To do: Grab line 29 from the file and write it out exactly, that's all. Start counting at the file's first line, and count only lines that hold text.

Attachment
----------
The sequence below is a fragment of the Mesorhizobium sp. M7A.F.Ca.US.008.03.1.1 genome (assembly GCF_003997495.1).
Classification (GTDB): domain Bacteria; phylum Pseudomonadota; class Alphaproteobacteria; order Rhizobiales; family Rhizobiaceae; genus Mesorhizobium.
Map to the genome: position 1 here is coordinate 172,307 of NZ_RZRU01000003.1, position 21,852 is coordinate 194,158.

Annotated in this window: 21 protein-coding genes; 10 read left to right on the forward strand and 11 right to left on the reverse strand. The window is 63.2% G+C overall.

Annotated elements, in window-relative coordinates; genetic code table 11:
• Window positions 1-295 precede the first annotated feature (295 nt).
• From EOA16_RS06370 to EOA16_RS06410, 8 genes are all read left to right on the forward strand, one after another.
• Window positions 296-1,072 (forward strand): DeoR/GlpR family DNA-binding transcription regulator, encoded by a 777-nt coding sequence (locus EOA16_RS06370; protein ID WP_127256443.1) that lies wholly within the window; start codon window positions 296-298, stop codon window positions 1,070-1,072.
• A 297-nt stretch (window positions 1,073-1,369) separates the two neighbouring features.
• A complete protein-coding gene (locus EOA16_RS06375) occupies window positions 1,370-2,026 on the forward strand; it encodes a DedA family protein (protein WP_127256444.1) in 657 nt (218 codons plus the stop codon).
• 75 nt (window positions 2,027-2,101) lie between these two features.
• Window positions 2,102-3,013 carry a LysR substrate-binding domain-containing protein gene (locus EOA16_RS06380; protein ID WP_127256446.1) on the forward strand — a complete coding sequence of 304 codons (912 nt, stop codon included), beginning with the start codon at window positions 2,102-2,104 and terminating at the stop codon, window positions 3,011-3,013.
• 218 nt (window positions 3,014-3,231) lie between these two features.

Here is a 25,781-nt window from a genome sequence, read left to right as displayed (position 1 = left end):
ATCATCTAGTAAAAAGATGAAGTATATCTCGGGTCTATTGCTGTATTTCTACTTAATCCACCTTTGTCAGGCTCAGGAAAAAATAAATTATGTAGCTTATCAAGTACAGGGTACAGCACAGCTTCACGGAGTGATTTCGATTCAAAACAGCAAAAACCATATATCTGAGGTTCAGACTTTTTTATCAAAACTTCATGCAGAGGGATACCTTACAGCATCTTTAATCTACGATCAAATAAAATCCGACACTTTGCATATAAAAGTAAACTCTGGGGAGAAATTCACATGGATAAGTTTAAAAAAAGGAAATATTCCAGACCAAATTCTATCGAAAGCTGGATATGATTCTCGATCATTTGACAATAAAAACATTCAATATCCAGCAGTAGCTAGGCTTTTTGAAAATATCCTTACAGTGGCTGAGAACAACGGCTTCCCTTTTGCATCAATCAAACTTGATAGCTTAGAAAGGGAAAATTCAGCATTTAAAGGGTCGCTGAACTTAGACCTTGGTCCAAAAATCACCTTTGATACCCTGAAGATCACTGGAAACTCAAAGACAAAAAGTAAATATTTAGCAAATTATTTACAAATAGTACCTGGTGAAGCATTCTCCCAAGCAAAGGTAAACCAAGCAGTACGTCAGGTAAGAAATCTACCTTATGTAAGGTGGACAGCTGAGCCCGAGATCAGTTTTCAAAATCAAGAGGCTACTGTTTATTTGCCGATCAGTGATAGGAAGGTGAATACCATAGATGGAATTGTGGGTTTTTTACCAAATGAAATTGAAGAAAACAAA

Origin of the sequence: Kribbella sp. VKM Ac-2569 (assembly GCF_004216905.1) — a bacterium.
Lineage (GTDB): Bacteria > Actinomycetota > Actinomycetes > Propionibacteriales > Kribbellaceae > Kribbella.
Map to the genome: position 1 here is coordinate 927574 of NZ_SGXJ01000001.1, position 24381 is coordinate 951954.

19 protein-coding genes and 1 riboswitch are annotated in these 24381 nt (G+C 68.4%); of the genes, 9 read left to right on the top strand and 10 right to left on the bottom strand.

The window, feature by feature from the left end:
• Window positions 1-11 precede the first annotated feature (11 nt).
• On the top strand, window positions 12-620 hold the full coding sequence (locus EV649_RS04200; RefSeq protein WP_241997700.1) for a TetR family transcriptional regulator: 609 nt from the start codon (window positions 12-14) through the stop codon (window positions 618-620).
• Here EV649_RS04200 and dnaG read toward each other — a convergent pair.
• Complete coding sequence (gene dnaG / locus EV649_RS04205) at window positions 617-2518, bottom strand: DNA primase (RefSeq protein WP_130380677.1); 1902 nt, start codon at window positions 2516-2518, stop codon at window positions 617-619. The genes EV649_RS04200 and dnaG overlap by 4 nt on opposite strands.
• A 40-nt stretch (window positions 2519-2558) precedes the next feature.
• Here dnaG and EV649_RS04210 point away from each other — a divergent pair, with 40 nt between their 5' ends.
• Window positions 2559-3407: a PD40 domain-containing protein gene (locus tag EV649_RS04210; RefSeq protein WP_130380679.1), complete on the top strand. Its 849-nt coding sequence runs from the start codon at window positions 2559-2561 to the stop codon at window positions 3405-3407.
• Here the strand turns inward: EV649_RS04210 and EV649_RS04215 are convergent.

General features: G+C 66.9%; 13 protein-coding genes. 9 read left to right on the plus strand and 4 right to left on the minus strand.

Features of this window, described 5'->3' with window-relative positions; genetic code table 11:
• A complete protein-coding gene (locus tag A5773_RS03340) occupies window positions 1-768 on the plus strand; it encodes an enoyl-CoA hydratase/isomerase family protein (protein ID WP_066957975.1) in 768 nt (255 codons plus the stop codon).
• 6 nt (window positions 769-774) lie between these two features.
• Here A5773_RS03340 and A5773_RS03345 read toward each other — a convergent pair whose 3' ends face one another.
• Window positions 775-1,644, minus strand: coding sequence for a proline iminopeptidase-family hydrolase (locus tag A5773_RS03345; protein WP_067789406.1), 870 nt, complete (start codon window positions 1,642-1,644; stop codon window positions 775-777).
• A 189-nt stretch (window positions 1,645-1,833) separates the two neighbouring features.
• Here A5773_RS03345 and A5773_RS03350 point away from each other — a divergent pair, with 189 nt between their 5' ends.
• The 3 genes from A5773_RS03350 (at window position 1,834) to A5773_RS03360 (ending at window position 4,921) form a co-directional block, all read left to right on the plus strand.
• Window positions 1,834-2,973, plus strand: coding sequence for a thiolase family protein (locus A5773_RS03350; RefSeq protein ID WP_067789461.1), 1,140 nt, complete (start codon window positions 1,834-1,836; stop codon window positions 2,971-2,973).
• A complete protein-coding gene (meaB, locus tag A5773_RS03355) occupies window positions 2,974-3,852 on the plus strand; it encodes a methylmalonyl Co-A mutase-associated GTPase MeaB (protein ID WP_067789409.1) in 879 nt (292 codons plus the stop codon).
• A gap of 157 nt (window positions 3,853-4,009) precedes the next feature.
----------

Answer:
General features: G+C 66.9%; 13 protein-coding genes. 9 read left to right on the plus strand and 4 right to left on the minus strand.